HOW I KNOW PROP. 47 IS THE RIGHT THING TO DO
[One in a series of articles on California’s Prop 47; reducing less serious felony offenses,(drug and non-drug) to misdemeanors]
San Francisco District Attorney George Gascon has been quoted as saying, “The [Criminal Justice] System isn’t broke because of Prop 47, the System was broke before Prop. 47”. To hear San Francisco District Attorney and former Police Chief Gascon make such a bold statement is surprising, and more than that, a challenge to those of us working in the Criminal justice System across the nation.
I agree with District Attorney Gascon. Prop. 47 is a huge change in course for a criminal justice system that is used to increasing penalties and consequences for drug users for over a century. Over the past forty years, these less serious drug felonies have become a big part of the criminal justice system’s food chain (and we are paying for it with much needed community resources and overflowing prisons and jails).
Clearly, the courts are a critical tool for getting the drug addicted into treatment and keeping them there. But one dosesn’t need a felony offense and the threat of prison to get it the job done. I have watched from my perch as a judicial officer since 1985, and while drug addiction is a very serious medical and public health problem, drug possession offenses are being over-charged and over-incarcerated by the criminal justice system, even if its intent is to encourage sobriety.
I developed the Oakland Drug Court in 1990 to try to bring reason to a broken system. I went to Washington D.C. and founded the National Assocaition of Drug Court Professionals, to take that rational approach to the national level. Before returning to California in 2001, I wrote a mongraph, “Rational Drug Policy Reform” ( Center for Problem-Solving Courts, 2001). In it I proposed a simple but critical change in the law; the reduction of drug possssion felonies to misdemeanors (Chapter 2, pp. 7-11).
Since then I have sat as a retired Judge ( on assignment) in some 50 courthouses throughout northern and central California. Nothing I have seen in those courts has changed my opinion that a felony conviciton is unacceptable as a moral, humane, or pragmatic response to drug dependency . The district attorney typically gets their felony conviction, but with little sentencing consequence, other than an often devastaing mark on the individual’s criminal record and a stigma that can last a lifetime.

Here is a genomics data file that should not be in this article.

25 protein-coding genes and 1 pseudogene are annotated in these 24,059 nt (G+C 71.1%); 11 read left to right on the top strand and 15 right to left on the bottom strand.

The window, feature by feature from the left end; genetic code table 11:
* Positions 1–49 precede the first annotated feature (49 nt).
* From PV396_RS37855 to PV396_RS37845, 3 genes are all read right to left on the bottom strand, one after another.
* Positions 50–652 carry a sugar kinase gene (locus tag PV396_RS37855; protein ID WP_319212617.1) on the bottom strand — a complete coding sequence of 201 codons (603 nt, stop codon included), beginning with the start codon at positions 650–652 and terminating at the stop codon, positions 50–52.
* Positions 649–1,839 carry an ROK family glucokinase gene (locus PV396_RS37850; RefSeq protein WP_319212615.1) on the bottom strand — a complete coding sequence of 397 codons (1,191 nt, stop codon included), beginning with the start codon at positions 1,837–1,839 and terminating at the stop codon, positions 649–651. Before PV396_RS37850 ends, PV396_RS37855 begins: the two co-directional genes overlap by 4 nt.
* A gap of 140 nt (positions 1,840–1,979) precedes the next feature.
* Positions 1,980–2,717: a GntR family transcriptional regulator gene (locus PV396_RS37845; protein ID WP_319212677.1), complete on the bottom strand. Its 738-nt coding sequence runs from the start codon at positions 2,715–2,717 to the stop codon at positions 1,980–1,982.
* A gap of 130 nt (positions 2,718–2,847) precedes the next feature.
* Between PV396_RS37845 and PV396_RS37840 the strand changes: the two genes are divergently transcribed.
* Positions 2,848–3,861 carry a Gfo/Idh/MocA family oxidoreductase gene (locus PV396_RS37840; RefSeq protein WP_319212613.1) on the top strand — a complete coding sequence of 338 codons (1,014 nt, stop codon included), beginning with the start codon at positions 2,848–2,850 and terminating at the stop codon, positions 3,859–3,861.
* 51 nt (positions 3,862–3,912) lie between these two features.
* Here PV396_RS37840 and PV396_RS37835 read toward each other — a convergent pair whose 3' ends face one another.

Change is hard and hardest stil for bureaucracies, but current existing drug policies need to be reviewed with eyes open to the possibilities of new and more effective systems.The L.A. Times recently ran a series of excellent editorials on the apparent success of Prop. 47. But when it came to a redistribution of resources from law enforcement to community services (such as the drug dependent and mentally ill), the Times in an editorial entitled, “How to Spend the Savings”, backed down, making it clear that when it comes to law enforcement, “The Times does not advocate layoffs”.
More than anything else, the system is broken because there is no system. Agencies would rather fight with one another over funding than develop shared rational criminal justice drug policies. It is my belief that the relief provided by Prop. 47 needs to apply to all less serious drug and non-drug felonies, as a part of each community’s systemic evidence-based sentencing structure (more on that systemic sentencing structure in the next Commentary)